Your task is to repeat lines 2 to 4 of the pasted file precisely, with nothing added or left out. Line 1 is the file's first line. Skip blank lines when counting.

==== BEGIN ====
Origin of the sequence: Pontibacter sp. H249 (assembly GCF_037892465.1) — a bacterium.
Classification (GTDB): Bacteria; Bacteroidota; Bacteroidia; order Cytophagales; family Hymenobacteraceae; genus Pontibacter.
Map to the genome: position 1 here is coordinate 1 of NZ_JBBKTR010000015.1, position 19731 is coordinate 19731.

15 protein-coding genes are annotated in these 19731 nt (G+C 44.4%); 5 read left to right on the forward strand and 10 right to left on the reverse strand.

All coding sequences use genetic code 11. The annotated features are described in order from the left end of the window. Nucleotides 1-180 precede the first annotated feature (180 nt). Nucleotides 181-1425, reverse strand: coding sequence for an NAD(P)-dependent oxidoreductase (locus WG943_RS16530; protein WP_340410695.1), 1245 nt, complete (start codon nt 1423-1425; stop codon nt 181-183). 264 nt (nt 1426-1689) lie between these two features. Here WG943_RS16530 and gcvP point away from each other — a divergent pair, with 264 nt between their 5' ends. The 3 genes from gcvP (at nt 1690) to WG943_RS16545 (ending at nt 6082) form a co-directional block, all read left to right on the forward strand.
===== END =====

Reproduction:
Classification (GTDB): Bacteria; Bacteroidota; Bacteroidia; order Cytophagales; family Hymenobacteraceae; genus Pontibacter.
Map to the genome: position 1 here is coordinate 1 of NZ_JBBKTR010000015.1, position 19731 is coordinate 19731.

15 protein-coding genes are annotated in these 19731 nt (G+C 44.4%); 5 read left to right on the forward strand and 10 right to left on the reverse strand.